Although the original fossils of Deinocheirus were fragmentary, they were epic. In fact, they were some of the most puzzling bits of a dinosaur that were ever found. They weren’t a couple of ribs, or a few tail bones, or a small portion of the skull. No, they were a nearly complete set of forelimbs, measuring more than 2.4 m in length, capped with scythe-like claws. These arms not only dwarf an adult human in size, but they are the largest arms of a bipedal animal ever discovered, fossil or living.
What kind of body did these monstrous arms belong to? Over the past half century, this has been one of the biggest mysteries in dinosaur paleontology. Cast copies of the record-breaking arms are popular museum exhibits worldwide, inspiring children to let their imaginations run wild and dream up what the rest of this bizarre creature would have looked like. Scientists have dreamt, too—and over the past few decades, countless expeditions to the Gobi have set out to find a complete skeleton of Deinocheirus.
It took a while, but Lee and an international squad of Korean, Mongolian, Japanese, Belgian, French, and Canadian scientists have finally come up with the goods. They found two partial skeletons that together reveal exactly what kind of head and body match the long arms. In doing so, they’ve solved a mystery dating back to the darkest days of the Cold War, when such an international team had no hope of working in communist-controlled Mongolia.
It would have been a great disappointment if Deinocheirus was just some boring old dinosaur with long arms. Fortunately, that’s not the case—the rest of its body has a weirdness befitting its strange arms. It turns out that Deinocheirus was an 11-meter-long, six-ton, long-snouted, duck-billed, toothless, hump-backed, bi-pedal plodder, which lived alongside a menagerie of other dinosaurs during the final few million years before all dinosaurs—except for birds—were snuffed out by an asteroid.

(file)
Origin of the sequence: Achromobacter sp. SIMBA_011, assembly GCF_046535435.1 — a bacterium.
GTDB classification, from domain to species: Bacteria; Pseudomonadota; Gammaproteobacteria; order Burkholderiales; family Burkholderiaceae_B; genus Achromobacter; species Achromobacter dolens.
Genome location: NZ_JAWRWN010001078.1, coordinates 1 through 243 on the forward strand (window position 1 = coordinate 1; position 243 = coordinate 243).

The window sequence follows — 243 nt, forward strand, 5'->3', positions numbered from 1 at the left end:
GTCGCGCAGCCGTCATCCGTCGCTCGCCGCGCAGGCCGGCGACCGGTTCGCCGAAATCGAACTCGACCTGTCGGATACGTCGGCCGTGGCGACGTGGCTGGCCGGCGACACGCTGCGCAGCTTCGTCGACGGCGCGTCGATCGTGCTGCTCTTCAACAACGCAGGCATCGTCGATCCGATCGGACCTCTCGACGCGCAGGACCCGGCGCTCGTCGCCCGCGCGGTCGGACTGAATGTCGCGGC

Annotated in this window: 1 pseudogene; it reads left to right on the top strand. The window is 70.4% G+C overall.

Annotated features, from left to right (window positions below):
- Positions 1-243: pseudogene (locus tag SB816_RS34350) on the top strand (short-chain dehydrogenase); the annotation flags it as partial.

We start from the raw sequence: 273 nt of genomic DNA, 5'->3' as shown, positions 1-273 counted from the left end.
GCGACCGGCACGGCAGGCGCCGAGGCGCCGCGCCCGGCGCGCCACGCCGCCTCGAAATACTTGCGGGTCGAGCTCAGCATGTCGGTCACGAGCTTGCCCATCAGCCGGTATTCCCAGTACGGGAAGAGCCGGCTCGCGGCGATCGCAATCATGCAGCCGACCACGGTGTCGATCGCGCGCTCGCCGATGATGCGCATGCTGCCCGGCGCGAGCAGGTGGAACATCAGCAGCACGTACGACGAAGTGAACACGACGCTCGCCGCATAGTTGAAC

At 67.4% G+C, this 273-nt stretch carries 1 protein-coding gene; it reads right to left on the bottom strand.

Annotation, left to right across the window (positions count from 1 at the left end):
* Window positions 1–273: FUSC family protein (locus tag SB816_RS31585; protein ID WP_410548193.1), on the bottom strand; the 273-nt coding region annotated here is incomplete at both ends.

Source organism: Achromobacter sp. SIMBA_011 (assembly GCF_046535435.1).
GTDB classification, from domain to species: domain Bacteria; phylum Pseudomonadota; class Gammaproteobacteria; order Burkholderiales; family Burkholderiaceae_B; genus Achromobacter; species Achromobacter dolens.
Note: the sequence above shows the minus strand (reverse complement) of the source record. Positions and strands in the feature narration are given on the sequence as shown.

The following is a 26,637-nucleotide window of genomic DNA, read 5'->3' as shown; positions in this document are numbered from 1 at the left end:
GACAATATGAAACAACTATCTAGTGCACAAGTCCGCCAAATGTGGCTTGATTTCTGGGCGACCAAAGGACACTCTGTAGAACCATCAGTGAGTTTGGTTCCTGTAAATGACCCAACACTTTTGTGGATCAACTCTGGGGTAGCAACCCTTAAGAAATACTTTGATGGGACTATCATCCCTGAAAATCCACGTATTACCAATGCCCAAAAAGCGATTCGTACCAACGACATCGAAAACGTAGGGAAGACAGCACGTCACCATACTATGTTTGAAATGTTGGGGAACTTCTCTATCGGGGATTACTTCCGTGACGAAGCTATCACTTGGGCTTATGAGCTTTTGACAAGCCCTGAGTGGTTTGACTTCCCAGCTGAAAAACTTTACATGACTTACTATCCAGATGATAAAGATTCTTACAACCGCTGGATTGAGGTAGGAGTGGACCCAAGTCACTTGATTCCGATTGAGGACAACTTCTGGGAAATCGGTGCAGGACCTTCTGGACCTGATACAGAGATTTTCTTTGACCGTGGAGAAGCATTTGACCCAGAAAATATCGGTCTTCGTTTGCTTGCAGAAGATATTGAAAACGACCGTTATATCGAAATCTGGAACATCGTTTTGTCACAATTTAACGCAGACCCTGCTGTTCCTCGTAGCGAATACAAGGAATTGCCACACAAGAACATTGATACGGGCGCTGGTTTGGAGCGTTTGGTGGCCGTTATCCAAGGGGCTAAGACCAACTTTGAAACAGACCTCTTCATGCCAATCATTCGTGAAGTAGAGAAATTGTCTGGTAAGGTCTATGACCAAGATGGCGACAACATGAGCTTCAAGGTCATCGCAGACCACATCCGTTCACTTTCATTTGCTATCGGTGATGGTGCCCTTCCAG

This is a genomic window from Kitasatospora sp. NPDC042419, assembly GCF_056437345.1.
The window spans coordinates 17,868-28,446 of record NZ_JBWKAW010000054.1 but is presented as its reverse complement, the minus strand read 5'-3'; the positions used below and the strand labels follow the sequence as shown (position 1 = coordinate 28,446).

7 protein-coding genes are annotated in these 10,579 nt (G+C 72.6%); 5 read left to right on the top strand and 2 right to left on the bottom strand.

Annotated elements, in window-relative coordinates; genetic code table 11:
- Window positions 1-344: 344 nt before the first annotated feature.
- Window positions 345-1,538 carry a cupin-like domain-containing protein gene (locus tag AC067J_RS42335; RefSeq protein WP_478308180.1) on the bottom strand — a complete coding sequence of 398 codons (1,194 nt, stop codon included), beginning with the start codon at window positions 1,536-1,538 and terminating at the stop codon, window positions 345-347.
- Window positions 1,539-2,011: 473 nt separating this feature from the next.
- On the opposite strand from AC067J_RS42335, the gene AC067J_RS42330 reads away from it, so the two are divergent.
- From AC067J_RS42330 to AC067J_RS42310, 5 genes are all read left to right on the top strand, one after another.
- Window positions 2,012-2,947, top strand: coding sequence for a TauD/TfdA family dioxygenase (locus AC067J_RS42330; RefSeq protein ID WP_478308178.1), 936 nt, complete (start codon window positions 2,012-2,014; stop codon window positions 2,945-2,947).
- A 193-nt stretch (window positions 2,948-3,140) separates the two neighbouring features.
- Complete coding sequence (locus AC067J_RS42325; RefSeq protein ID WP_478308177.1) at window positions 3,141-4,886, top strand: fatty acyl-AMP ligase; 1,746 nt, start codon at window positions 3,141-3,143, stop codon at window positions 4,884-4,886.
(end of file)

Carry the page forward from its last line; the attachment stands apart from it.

Puts a T. rex to shame
Deinocheirus was nearly the size of T. rex and was a member of the subgroup of dinosaurs called theropods, which, like T. rex, were mostly carnivorous. But Deinocheirus was no bloodthirsty flesh eater. Fish scales and gastroliths—smooth stones that living birds use to grind plants—were found in its gut. It seems to have been a six-ton dinosaur garbage disposal, eating basically whatever it wanted.
Deinocheirus was no normal dinosaur, and that is a good thing. Because while it’s always fun to solve puzzles in paleontology, I must admit a little bit of sadness that we no longer have the mystery of Deinocheirus to ponder. I didn’t like science very much as a kid and had little interest in dinosaurs, but I remember reading in school about this strange set of 70 million year old arms, bigger than a human, found without a body in the far reaches of one of the world’s most hospitable deserts. It was the type of enigma that makes dinosaurs fun.
Today’s dinosaur-obsessed kids can no longer dream about solving the riddle of Deinocheirus, but there are still other mysteries out there. Like this one: how did a creature as big and bizarre as Deinocheirus function as a living animal? And why are there no such mind-bending six-ton, death-clawed, camel-humped omnivores around today?
This article was originally published on The Conversation.